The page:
Saturday, May 21, 2011

Tutorials on the Brain

Well, as I said in my last post, the main reason behind my extreme dearth of blogging of late has been the incredible workload I've been dealing with this term. I've been somewhat annoyed with myself because I've allowed myself to fall into old habits of getting very one-track mind about schoolwork and nothing else (ie - not stopping to enjoy the sunshine, the company of my friends, or life outside the library), but it's hard to do otherwise when faced with this much! I'm a slow reader, and the amount required for two tutorials a week has had me scrambling from flag fall. I admit I'm getting a bit of an ulcer thinking about the next two weeks, where I will be traveling both weekends, but I'm SO EXCITED about the actual travel that I'm trying to not let it get me too down. But those are topics for a later post...

Anyway, so what am I even studying this quarter? I realize, after giving almost blow by blow accounts of my papers last quarter, I haven't even fully articulated my subjects for Hilary Term. I decided to continue in my art history trend (for fairly obvious reasons), just moving back a few decades from my Trinity tutorial to the Post-Impressionist era. I have a new tutor who really pushes me to chew on the readings she gives, analyze the quotes, and come up with some real analysis. She's considerably tougher on a lot of the ideas I come up with than my previous art history tutor was, but mercifully enjoys my writing style much more. In fact, she likes it quite a bit, and has commented each week that it's clear that I've put a good deal of work into my structuring and drafting. Thank you, Trinity Term! I'm still getting the same not-quite-what-I'd-like grades, but I've come to terms with letting it go. I'm getting better critiques than I've gotten on papers at Stanford for years (where the standard of late has been "well done" - good for plumping an ego but not for actually getting better!) and feel like I'm actually thinking about the topics more deeply and clearly than I ever have back home. Since this is the period where I hope to focus my Honors Thesis two years from now (granted that my grades from Oxford don't ruin my already borderline GPA and keep me from being able to apply!!), I'm feeling really good about the course as a whole. At the very least, I'll have a substantial bibliography to start working with when it comes time to start writing back at Stanny!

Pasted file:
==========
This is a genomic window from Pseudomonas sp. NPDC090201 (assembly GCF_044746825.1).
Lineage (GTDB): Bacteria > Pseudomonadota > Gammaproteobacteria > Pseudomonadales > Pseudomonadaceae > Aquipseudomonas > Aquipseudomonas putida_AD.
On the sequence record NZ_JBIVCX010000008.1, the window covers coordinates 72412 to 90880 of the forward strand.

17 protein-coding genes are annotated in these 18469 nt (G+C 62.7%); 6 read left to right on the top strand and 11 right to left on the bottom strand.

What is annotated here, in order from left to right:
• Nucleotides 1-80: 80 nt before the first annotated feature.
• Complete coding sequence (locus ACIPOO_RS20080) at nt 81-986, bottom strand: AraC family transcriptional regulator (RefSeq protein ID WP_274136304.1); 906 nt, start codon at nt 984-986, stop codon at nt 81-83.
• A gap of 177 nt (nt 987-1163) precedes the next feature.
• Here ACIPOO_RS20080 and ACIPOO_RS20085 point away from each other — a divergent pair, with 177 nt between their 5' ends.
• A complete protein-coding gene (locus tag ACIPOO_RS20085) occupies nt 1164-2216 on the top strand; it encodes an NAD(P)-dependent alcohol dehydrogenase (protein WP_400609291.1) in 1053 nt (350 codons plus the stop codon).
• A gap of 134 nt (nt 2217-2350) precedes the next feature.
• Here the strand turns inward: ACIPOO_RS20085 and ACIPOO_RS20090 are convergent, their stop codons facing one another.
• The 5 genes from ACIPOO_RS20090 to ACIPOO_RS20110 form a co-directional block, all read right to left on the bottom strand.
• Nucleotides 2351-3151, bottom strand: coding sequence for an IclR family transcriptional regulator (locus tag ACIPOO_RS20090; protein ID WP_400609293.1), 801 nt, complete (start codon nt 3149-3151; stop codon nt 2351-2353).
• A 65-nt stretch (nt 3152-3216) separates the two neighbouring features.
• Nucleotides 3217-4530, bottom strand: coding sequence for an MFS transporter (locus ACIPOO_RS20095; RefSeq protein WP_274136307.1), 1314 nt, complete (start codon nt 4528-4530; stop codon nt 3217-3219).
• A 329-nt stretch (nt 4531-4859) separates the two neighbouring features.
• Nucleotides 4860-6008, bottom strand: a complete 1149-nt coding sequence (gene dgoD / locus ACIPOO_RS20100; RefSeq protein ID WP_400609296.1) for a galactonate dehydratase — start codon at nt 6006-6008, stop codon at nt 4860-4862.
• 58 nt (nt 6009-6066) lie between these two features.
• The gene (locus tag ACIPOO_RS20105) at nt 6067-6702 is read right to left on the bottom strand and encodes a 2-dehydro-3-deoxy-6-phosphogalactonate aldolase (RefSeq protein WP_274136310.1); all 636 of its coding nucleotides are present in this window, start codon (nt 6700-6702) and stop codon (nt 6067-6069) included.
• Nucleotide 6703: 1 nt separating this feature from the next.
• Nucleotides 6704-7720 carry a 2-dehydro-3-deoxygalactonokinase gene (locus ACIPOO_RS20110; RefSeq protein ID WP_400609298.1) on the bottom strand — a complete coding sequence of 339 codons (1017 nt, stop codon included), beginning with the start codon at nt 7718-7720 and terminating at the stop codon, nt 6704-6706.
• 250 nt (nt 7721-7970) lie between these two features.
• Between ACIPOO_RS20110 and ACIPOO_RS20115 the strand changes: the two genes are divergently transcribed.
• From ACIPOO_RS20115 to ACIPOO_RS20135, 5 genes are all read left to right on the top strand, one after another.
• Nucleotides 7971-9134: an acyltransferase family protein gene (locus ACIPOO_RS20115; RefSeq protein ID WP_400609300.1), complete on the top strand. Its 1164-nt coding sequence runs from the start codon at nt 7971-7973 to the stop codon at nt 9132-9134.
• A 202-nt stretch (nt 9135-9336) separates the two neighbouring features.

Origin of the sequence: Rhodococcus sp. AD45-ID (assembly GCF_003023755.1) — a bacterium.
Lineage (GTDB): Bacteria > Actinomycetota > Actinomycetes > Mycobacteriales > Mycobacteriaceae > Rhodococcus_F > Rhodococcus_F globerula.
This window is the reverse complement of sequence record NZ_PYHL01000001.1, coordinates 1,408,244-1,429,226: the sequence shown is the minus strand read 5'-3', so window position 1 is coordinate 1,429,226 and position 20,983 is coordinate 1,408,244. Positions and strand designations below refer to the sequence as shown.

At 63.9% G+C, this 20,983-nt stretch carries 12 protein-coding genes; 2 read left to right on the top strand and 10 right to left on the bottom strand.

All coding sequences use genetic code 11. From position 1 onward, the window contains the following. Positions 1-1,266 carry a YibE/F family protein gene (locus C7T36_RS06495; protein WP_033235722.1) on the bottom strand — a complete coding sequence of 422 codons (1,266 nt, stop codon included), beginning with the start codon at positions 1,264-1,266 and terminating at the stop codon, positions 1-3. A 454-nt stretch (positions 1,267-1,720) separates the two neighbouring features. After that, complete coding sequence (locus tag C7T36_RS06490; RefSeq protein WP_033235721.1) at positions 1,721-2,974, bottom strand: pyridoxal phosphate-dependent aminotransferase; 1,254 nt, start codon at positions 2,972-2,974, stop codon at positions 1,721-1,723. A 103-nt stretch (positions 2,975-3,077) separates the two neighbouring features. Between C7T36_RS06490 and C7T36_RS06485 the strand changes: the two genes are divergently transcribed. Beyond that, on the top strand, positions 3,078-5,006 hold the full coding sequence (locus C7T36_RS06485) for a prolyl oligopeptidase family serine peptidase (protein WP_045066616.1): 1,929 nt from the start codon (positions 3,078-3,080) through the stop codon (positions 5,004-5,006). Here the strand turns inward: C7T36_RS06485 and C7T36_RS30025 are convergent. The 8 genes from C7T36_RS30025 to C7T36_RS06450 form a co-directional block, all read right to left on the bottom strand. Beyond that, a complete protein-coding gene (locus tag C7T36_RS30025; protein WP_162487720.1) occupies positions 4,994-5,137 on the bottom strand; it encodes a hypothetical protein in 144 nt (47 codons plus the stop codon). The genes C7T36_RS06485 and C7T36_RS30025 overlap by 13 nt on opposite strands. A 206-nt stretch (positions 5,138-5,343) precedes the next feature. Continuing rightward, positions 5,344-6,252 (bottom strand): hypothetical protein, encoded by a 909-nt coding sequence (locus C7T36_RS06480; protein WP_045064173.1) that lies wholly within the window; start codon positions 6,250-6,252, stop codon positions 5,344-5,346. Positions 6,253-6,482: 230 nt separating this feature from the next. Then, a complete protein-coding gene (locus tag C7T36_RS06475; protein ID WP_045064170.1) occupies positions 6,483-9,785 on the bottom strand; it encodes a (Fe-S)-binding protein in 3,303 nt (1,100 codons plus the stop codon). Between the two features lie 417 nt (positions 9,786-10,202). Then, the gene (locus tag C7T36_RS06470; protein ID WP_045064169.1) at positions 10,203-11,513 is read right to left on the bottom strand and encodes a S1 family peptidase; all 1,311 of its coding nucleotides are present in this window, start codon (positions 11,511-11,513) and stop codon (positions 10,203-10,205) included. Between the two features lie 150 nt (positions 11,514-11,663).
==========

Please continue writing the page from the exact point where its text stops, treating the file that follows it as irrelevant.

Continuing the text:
For my second tutorial, I decided on a whim last term to continue on with the study of World War II that I'd started in Professor Tyack's class. I've always loved WWII (my favorite movie, after all, is Patton) but had never really studied it outside a brief gloss in my junior year US History class. What I learned over Trinity fascinated me, and I desperately wanted to learn more. Though the reading for this class is out of control (on average six or seven full books--or at least, as close to full as I can bear--a week), it's a great change from the art-art-art track I've been on of late, which I've found seriously refreshing.

The style of the tutorial is also different, in that we haven't directly discussed my paper once yet this term. My tutor will have my paper in front of her, but will merely use it as a jumping off point for further questioning and discussion. It's like a quiz and an interview all at once, and I've had to learn to come to class with my notes in the front of my mind. Fortunately, I find it far easier to show off my knowledge in that format than in essays (must be from the years of competing at the national/international level of Know-Down, a sort of Pony Club-sponsored horse quiz bowl competition... and you think I'm joking), and I've ended up enjoying our tutorials quite a bit. It's much more fun to find yourself in an engaging conversation than trudging through an essay, line by line, picking apart the vast multitude of things that are wrong with it (though I know that the latter is necessary for improving).